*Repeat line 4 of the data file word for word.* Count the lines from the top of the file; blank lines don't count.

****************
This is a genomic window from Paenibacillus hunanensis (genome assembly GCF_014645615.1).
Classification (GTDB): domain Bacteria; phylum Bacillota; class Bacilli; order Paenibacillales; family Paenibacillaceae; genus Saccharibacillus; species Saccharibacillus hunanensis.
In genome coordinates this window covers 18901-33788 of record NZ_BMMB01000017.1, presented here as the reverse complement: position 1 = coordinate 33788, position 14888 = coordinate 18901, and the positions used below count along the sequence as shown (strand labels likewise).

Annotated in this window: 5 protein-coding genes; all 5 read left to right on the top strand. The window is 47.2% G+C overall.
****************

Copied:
Annotated in this window: 5 protein-coding genes; all 5 read left to right on the top strand. The window is 47.2% G+C overall.